Lacked an inferior rectus muscle, and all of the extra-ocular muscles were atrophic with fatty degeneration of the muscle tendons.
Bilateral rectus by 10 mm and resected the left medial rectus by 7 mm; an anterior transposition on both the inferior oblique muscles by 3 mm anterior to the ususal site of the inferior rectus insertion.

3

 

The right superior oblique muscle to be underdeveloped. The left superior oblique muscle and both inferior rectus muscles were absent.

Recessed the bilateral rectus by 10 mm and resected the left medial rectus by 7 mm, an anterior transposition on both inferior oblique muscles to the inferior rectus supposed insertion(6.8mm distance from limbus),and tucked the right superior oblique muscle by 14 mm.
4
The right inferior rectus muscle was underdeveloped. Both superior oblique muscles were present but the left inferior rectus muscle was absent.
Recessed the left lateral rectus muscle by 10 mm, and resected the left medial rectus muscle by 6.5 mm, an anterior transposition of the right inferior oblique muscles to the inferior rectus insertion.

Table 1:Operation findings and procedure in each case.

Case 1
A 9-year-old boy was diagnosed with Crouzon syndrome, and accepted for craniofacial reconstruction 1 year ago. He had normal intellectual capacity with vision of 8/100 in his right eye, and Finger Count (FC)/40 centimeter (CM) in his left eye. Both retinal discs, observed during a fundus examination, were pale. Alignment showed V-pattern exotropia with bilateral inferior oblique muscle overaction, accompanied by torsional nystagmus and a right head tilt of 25 degrees. The primary alignment was 30 prism diopter (PD) exotropia. We performed an inferior oblique muscle transposition adjacent to the inferior rectus temporal side 2 mm and down 1 mm and a left lateral rectus recession 9 mm from the insertion. During the procedure, we discovered that all of the extra-ocular muscles were present but attenuated. At the 8 month follow-up the patient still had a left head tilt of about 20 degrees. We performed a second procedure that resected the left media rectus and recessed the right superior rectus. Results are shown in (Figure 1).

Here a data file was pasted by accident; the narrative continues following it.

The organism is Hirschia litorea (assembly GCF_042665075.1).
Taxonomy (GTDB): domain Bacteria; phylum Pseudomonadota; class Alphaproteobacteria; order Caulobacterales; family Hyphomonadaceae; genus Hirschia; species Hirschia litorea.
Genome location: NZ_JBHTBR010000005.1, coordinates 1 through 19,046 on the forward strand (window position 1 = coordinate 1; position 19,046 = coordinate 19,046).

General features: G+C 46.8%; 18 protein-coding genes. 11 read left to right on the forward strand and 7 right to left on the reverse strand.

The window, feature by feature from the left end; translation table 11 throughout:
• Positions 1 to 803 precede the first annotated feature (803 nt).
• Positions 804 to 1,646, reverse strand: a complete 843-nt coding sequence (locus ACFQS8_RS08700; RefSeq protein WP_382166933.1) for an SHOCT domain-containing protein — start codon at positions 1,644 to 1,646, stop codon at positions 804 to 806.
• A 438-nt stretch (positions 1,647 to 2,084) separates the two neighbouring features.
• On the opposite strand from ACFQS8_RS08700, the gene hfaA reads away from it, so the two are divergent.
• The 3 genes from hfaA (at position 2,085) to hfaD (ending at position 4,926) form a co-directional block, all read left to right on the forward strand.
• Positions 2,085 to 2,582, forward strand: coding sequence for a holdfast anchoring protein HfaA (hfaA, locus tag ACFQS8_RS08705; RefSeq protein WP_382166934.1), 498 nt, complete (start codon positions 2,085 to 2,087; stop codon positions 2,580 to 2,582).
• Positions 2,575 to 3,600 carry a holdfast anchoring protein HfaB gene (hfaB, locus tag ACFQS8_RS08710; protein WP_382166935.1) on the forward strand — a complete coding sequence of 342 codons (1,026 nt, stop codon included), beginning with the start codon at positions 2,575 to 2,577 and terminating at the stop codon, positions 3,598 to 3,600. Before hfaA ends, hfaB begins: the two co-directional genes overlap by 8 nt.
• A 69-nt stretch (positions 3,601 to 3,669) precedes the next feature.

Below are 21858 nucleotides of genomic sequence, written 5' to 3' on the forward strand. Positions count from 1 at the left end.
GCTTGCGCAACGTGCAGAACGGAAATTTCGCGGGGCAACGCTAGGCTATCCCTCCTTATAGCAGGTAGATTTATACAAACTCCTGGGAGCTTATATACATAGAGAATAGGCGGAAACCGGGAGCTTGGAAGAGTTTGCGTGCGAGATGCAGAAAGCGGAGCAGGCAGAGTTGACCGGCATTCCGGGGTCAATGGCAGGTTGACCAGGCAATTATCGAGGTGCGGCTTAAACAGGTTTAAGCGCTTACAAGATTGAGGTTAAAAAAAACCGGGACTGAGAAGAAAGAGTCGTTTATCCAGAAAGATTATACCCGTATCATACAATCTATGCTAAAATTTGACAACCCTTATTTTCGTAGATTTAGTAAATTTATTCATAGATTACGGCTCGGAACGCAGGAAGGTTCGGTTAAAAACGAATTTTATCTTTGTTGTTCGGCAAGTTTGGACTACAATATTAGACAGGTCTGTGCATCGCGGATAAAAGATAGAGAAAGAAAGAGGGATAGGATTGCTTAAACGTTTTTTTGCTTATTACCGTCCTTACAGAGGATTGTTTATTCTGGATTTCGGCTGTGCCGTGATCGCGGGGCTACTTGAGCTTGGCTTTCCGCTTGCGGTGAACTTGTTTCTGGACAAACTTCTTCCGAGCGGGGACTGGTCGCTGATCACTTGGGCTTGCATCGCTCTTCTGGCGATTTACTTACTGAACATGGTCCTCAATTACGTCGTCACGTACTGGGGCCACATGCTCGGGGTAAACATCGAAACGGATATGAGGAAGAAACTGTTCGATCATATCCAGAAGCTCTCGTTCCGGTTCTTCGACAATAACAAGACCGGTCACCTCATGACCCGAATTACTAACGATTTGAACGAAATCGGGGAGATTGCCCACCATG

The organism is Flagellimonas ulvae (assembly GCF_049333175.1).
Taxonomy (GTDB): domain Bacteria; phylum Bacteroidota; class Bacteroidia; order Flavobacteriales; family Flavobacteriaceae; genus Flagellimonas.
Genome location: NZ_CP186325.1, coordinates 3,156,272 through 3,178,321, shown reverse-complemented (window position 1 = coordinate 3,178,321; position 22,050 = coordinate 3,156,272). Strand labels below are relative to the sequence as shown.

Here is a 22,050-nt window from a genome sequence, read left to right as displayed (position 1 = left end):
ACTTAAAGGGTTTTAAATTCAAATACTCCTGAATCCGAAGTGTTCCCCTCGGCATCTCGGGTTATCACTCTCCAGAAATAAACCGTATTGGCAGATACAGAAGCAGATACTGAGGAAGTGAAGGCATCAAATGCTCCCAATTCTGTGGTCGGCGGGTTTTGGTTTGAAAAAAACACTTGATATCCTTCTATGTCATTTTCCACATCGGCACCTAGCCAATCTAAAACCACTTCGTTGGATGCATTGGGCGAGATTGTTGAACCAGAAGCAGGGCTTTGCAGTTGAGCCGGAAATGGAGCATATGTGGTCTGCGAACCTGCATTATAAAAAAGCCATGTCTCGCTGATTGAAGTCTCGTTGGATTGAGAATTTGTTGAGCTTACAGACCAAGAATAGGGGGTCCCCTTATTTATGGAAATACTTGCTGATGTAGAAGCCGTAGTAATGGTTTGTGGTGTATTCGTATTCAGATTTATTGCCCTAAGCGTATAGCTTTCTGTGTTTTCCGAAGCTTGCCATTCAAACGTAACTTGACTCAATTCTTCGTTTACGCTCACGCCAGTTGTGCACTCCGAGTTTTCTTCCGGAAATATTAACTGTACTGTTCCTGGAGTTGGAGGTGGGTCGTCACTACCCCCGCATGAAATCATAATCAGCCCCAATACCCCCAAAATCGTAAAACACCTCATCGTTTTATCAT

Figure 1: Case 1 showed orthotropia in the primary position, and the inferior oblique muscle overaction changed from +++ to +, head tilt changed from 25 degrees to 5 degrees, and nystagmus did not change.
Case 2
A 6-year-old boy was diagnosed with Crouzon syndrome, and accepted for craniofacial reconstruction 1.5 years ago. He had normal intellectual capacity with vision of 60/100 in both eyes with normal refraction and normal retinal discs. Alignment showed V-pattern exotropia with marked overreaction in the bilateral inferior oblique muscles. The primary position alignment was 110 PD exotropia. During surgery we discovered that both eyes lacked an inferior rectus muscle, and all of the extra-ocular muscles were atrophic with fatty degeneration of the muscle tendons. To treat the horizontal strabismus, we recessed the bilateral rectus by 10 mm and resected the left medial rectus by 7 mm. We performed an anterior transposition on both the inferior oblique muscles by 3 mm anterior to the usual site of the inferior rectus insertion. This patient was followed-up after 6 months. Results are shown in (Figure 2).
Figure 2: Case 2 had -5 PD in the primary position, and the inferior oblique muscle overaction changed from ++++ to ++; both eyes had the ability to gaze downward.
Case 3
A 3-year-old girl with Crouzon syndrome was accepted for craniofacial reconstruction 1 year ago. Due to her age, she was unable to be tested by the E letter-match test. Her visual acuity was central, steady, and maintained. Both retina pictures showed tortuous retinal vascular. The primary position alignment was 90 PD exotropia with large V-pattern exotropia, and deficiency in downward movement in both eyes. During the surgery, we explored the extra-ocular muscles and found the right superior oblique muscle to be underdeveloped. The left superior oblique muscle and both inferior rectus muscles were absent. To treat the horizontal strabismus, we recessed the bilateral rectus by 10 mm and resected the left medial rectus by 7 mm. We performed an anterior transposition on both inferior oblique muscles to the inferior rectus supposed insertion (6.8mm distance from limbus), and tucked the right superior oblique muscle by 14 mm. This patient was followed-up after 6 months. Results are shown in (Figure 3).
Figure 3: Case 3 had -10 PD in the primary position, and the inferior oblique muscle overaction changed from ++++ to ++; both eyes had the ability to gaze downward. There was no improvement in eyesight over 6 months.
Case 4